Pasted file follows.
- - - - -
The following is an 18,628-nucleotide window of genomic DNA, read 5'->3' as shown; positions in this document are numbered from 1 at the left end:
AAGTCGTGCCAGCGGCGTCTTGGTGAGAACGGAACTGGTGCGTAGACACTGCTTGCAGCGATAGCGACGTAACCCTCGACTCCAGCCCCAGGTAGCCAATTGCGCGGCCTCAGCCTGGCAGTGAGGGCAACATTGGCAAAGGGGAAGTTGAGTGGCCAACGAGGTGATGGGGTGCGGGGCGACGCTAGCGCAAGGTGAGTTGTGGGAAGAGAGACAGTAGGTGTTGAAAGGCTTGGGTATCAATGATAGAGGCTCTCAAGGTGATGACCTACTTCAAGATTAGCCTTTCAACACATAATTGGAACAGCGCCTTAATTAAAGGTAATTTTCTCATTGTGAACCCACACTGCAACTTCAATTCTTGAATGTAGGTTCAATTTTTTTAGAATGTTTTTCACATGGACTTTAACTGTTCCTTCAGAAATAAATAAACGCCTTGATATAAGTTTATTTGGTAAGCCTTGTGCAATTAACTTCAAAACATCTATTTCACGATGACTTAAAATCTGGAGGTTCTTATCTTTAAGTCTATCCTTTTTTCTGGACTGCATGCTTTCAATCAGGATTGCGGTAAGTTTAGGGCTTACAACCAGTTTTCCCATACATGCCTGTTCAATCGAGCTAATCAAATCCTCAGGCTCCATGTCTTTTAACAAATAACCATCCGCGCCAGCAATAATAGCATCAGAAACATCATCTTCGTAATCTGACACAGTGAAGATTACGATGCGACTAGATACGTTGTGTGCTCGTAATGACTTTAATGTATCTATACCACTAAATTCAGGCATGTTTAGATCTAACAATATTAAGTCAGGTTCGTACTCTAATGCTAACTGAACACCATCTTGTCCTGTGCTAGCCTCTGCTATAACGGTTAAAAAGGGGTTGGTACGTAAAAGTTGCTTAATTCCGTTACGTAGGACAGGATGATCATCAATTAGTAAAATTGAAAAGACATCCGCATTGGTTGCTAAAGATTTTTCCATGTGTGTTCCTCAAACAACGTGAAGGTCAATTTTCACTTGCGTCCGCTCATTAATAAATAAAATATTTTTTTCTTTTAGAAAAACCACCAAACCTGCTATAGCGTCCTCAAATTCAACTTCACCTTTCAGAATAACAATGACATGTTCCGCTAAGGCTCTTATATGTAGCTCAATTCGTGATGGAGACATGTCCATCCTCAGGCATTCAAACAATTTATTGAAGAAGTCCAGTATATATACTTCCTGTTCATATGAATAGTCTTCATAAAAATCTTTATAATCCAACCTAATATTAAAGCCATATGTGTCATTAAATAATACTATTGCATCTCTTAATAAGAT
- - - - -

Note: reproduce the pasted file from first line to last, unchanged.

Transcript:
The following is an 18,628-nucleotide window of genomic DNA, read 5'->3' as shown; positions in this document are numbered from 1 at the left end:
AAGTCGTGCCAGCGGCGTCTTGGTGAGAACGGAACTGGTGCGTAGACACTGCTTGCAGCGATAGCGACGTAACCCTCGACTCCAGCCCCAGGTAGCCAATTGCGCGGCCTCAGCCTGGCAGTGAGGGCAACATTGGCAAAGGGGAAGTTGAGTGGCCAACGAGGTGATGGGGTGCGGGGCGACGCTAGCGCAAGGTGAGTTGTGGGAAGAGAGACAGTAGGTGTTGAAAGGCTTGGGTATCAATGATAGAGGCTCTCAAGGTGATGACCTACTTCAAGATTAGCCTTTCAACACATAATTGGAACAGCGCCTTAATTAAAGGTAATTTTCTCATTGTGAACCCACACTGCAACTTCAATTCTTGAATGTAGGTTCAATTTTTTTAGAATGTTTTTCACATGGACTTTAACTGTTCCTTCAGAAATAAATAAACGCCTTGATATAAGTTTATTTGGTAAGCCTTGTGCAATTAACTTCAAAACATCTATTTCACGATGACTTAAAATCTGGAGGTTCTTATCTTTAAGTCTATCCTTTTTTCTGGACTGCATGCTTTCAATCAGGATTGCGGTAAGTTTAGGGCTTACAACCAGTTTTCCCATACATGCCTGTTCAATCGAGCTAATCAAATCCTCAGGCTCCATGTCTTTTAACAAATAACCATCCGCGCCAGCAATAATAGCATCAGAAACATCATCTTCGTAATCTGACACAGTGAAGATTACGATGCGACTAGATACGTTGTGTGCTCGTAATGACTTTAATGTATCTATACCACTAAATTCAGGCATGTTTAGATCTAACAATATTAAGTCAGGTTCGTACTCTAATGCTAACTGAACACCATCTTGTCCTGTGCTAGCCTCTGCTATAACGGTTAAAAAGGGGTTGGTACGTAAAAGTTGCTTAATTCCGTTACGTAGGACAGGATGATCATCAATTAGTAAAATTGAAAAGACATCCGCATTGGTTGCTAAAGATTTTTCCATGTGTGTTCCTCAAACAACGTGAAGGTCAATTTTCACTTGCGTCCGCTCATTAATAAATAAAATATTTTTTTCTTTTAGAAAAACCACCAAACCTGCTATAGCGTCCTCAAATTCAACTTCACCTTTCAGAATAACAATGACATGTTCCGCTAAGGCTCTTATATGTAGCTCAATTCGTGATGGAGACATGTCCATCCTCAGGCATTCAAACAATTTATTGAAGAAGTCCAGTATATATACTTCCTGTTCATATGAATAGTCTTCATAAAAATCTTTATAATCCAACCTAATATTAAAGCCATATGTGTCATTAAATAATACTATTGCATCTCTTAATAAGAT